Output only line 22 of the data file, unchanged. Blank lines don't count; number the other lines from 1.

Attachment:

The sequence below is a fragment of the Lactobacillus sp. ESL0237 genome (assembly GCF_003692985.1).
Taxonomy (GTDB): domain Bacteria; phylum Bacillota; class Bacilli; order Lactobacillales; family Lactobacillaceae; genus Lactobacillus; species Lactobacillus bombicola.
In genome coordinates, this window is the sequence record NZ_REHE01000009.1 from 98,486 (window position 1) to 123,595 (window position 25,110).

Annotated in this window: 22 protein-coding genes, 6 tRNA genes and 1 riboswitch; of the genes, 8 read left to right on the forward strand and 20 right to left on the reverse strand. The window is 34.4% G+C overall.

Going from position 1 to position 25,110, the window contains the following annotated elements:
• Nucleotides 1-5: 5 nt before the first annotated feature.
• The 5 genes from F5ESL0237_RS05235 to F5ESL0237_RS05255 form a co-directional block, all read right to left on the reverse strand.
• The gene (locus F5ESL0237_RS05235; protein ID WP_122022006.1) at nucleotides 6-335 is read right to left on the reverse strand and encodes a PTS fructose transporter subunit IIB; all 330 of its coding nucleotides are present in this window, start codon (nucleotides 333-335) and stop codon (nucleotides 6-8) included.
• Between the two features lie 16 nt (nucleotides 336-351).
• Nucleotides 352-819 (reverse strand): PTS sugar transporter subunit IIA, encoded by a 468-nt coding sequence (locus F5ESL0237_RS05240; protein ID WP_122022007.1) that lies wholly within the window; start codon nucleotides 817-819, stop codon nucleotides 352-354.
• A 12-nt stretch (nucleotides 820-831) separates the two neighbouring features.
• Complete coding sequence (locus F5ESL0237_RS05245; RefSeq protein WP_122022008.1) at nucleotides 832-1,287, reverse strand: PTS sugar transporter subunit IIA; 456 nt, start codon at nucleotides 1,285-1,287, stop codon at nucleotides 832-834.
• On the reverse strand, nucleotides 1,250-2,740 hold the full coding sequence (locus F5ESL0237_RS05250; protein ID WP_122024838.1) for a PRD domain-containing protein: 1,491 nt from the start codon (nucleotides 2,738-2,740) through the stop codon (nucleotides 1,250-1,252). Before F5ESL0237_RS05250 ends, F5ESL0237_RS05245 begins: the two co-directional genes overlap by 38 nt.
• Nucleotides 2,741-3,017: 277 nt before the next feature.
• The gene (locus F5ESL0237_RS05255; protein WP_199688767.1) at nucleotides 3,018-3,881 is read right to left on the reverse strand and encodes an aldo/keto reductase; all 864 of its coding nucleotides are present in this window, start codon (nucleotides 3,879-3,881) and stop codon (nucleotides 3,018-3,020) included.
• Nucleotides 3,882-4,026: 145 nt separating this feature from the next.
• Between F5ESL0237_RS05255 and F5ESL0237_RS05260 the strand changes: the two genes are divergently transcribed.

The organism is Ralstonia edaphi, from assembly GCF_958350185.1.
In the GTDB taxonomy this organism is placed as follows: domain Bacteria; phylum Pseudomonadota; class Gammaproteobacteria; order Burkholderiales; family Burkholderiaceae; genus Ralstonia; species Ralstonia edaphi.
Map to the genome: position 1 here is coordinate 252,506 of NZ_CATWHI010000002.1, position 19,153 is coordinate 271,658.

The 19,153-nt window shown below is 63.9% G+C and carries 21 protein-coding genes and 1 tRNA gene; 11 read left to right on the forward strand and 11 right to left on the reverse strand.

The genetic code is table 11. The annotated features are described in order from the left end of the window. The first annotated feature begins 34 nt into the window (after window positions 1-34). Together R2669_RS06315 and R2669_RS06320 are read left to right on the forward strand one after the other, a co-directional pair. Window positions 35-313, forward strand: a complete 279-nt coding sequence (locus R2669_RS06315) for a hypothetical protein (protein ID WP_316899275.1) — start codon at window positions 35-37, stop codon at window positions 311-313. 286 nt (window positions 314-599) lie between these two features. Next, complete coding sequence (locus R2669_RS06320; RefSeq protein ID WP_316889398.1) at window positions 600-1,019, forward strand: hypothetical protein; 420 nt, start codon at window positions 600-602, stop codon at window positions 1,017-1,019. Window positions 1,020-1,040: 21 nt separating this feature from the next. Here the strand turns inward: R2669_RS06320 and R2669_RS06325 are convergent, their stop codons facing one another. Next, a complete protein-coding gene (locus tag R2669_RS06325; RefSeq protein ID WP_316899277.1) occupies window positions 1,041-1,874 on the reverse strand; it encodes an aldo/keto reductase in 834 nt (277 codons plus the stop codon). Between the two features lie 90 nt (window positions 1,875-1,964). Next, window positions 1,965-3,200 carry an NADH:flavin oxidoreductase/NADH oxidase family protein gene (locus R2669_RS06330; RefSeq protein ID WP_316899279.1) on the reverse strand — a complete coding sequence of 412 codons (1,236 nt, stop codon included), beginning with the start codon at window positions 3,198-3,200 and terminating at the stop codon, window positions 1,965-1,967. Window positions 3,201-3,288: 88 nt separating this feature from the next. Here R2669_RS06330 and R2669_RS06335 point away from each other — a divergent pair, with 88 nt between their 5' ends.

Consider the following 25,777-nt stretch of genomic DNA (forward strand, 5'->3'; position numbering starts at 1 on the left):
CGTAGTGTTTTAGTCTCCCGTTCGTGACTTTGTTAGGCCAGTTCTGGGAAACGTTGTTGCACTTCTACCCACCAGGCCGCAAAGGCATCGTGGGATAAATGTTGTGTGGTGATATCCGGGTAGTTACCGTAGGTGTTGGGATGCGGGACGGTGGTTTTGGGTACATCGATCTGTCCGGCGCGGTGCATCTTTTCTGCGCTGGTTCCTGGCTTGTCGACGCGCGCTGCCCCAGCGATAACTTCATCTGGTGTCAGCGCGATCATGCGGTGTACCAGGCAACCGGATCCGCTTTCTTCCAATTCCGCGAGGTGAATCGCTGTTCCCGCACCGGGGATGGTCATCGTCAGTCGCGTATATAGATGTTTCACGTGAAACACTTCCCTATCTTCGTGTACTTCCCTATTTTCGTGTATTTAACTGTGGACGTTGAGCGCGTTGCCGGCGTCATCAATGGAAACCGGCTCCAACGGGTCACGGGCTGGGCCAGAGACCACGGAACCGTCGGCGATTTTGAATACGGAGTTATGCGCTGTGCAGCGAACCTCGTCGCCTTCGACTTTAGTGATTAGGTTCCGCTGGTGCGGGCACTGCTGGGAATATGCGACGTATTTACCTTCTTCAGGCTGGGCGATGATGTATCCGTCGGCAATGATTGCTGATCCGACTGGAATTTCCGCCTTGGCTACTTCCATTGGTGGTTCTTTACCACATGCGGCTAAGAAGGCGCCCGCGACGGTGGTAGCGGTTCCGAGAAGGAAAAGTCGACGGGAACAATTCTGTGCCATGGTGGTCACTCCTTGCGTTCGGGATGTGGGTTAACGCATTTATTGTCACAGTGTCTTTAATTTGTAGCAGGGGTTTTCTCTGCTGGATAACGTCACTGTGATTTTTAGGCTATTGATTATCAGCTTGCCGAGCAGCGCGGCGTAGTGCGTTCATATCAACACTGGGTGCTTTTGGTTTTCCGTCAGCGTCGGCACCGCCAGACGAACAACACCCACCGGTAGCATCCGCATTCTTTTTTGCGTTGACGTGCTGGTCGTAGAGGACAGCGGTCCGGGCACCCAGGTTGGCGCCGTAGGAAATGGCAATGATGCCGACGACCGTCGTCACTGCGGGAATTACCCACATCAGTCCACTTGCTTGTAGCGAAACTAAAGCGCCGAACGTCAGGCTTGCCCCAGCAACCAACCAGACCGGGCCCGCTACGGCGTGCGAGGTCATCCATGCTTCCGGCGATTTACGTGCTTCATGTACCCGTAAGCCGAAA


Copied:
The genetic code is table 11. The annotated features are described in order from the left end of the window. The first annotated feature begins 34 nt into the window (after window positions 1-34). Together R2669_RS06315 and R2669_RS06320 are read left to right on the forward strand one after the other, a co-directional pair. Window positions 35-313, forward strand: a complete 279-nt coding sequence (locus R2669_RS06315) for a hypothetical protein (protein ID WP_316899275.1) — start codon at window positions 35-37, stop codon at window positions 311-313. 286 nt (window positions 314-599) lie between these two features. Next, complete coding sequence (locus R2669_RS06320; RefSeq protein ID WP_316889398.1) at window positions 600-1,019, forward strand: hypothetical protein; 420 nt, start codon at window positions 600-602, stop codon at window positions 1,017-1,019. Window positions 1,020-1,040: 21 nt separating this feature from the next. Here the strand turns inward: R2669_RS06320 and R2669_RS06325 are convergent, their stop codons facing one another. Next, a complete protein-coding gene (locus tag R2669_RS06325; RefSeq protein ID WP_316899277.1) occupies window positions 1,041-1,874 on the reverse strand; it encodes an aldo/keto reductase in 834 nt (277 codons plus the stop codon). Between the two features lie 90 nt (window positions 1,875-1,964). Next, window positions 1,965-3,200 carry an NADH:flavin oxidoreductase/NADH oxidase family protein gene (locus R2669_RS06330; RefSeq protein ID WP_316899279.1) on the reverse strand — a complete coding sequence of 412 codons (1,236 nt, stop codon included), beginning with the start codon at window positions 3,198-3,200 and terminating at the stop codon, window positions 1,965-1,967. Window positions 3,201-3,288: 88 nt separating this feature from the next. Here R2669_RS06330 and R2669_RS06335 point away from each other — a divergent pair, with 88 nt between their 5' ends.